Hi, and welcome to the the series of articles where I will show you how to deploy an Elasticsearch cluster at AWS using ECS and terraform. At current lecture we will concentrate at ECS base components and architecture scheme. But before we start, let’s recall what is AWS ECS at all.
Amazon Elastic Container Service (ECS) – is a highly scalable and fast container management service. You can use it to run, stop, and manage containers on a cluster. So, in fact ECS is a docker orchestration tool. There are two models that you can use to run your containers: Fargate launch type and EC2 launch type. Let’s open AWS documentation for a while to decide what option is more suitable for us. From 1st glance it looks that Fargate is a better option. As for me if we can run containers and don’t manage infrastructure – then it is a preferable option. If something can be delegated to the cloud – then such an option simply has to be used. But there is a 1st pitfall here. And the problem lies at that line: “You must directly manage your infrastructure”
Why do we need – let’s open Elasticsearch official documentation. Pay attention to the current phrase – “The vm.max_map_count kernel setting must be”. Without that Elasticsearch will throw an exception like: “max virtual memory is too low”. I showed it in detail at my course “Elasticsearch as you have never known it before”.
Here is the short explanation of vm.max_map_count problem:
- Docker actually wraps a process and runs it using the kernel installed on the host machine. Changing “vm.max_map_count” is actually configuring the Linux kernel of the host machine.
- When the host machine is under your control, such as when you use EC2, you can configure the kernel of the host machine by applying “user data” on your launch configuration.
- But where host machine is not under your control, as in the case of Fargate, you cannot change the host and the kernel settings it runs. The whole idea of Fargate is to run stateless Docker images, images that don’t make any assumptions on the host they run inside.
The summary is next – unfortunately we can’t use Fargate, the only possible solution for us is EC2 launch type. So, now when we deal with launch ECS type, let’s make the review of the whole steps we plan to perform from a higher architecture view. For readers who are not familiar with ECS basics I propose to to read next article from AWS ECS documentation. To deploy applications at ECS, the application by itself should be configured to run in a container. And that is what we will do also – we will create a Docker file for Elasticsearch, build an image and push it to the AWS container registry. Here small scheme that will help to understand the process:
Then we have to define different parameters for our dockerized app and describe how exactly we want it to be run – that is done with using so-called task definition, which is nothing more than a json file with different properties. ECS uses task definition to run our dockerized app in the way we defined it. Such a “running” app is called a task. Then we have a next layer – it is called service – in fact it is a scheduler which helps us to maintain the desired number of tasks, we also can treat it as a task manager. Tasks and services are wrapped at the next logical abstraction layer which is called an ECS cluster.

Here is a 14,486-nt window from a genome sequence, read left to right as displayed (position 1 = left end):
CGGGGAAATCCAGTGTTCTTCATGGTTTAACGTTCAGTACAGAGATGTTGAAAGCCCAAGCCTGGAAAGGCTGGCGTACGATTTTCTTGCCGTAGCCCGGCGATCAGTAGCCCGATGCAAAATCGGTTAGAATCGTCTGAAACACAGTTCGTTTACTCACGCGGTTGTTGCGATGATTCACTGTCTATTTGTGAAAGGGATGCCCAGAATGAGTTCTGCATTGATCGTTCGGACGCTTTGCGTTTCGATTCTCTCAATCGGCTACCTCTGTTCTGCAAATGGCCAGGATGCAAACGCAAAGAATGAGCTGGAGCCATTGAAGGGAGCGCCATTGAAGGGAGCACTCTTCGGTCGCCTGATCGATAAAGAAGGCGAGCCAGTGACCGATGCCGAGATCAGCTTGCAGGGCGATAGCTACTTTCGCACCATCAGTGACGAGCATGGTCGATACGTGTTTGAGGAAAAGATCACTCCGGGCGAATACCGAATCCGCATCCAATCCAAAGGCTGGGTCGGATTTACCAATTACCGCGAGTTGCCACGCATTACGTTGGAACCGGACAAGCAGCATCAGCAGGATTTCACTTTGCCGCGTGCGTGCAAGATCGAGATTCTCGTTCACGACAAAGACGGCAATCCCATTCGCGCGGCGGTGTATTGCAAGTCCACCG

As you understand, to run containers we need some real physical infrastructure. In case ECS can be EC2 and Fargate. Generally speaking Fargate – it is simply a higher abstraction layer for EC2, that is not something completely new – but only a good marketing step from AWS side. Anyway – we already found out that we can’t use Fargate to deploy an Elasticsearch cluster.
So, what is the EC2 launch type – that is EC2 instances with running special software which is called ECS agent. While deploying EC2 we have to declare a special custom data for every instance – that will allow ECS agent to register every EC2 instance to ECS cluster – in such a way the service will know where exactly he can run the tasks, and the rules which define how exactly every task should be run are described at tasks definition.
Now, when we know how ECS works let’s move to our case. We want to deploy a HA Elasticsearch cluster. As you remember we already have a network terraform module which creates for us the whole network structure. Hope that you still remember our network scheme:
That is the 1st thing that we will have to recreate – but you already know how to do i, if not – please read about it at my blog. The next thing we are going to perform is to place EC2 instances with a pre-installed ECS agent at every private network. That would be done by a separate terraform module which we will create together. In such a way we will get the infrastructure for running our containers. And then we will finally define all stuff related to ECS by itself: task definition, service cluster and different permissions related to it. As always it would be realized by terrafrom.
Within the whole ES ECS deployment process, we will also use bastion extensively. That will allow us to connect to EC2 instances directly in order we could observe AWS magic under the hood. To deploy bastion we will use ready terraform module that was already represented at article: “Terraform bastion module“
So, great, now we are ready to create a Elasticsearch Docker file, build from it the image and push it to the AWS docker registry. Let’s do it in the next article.
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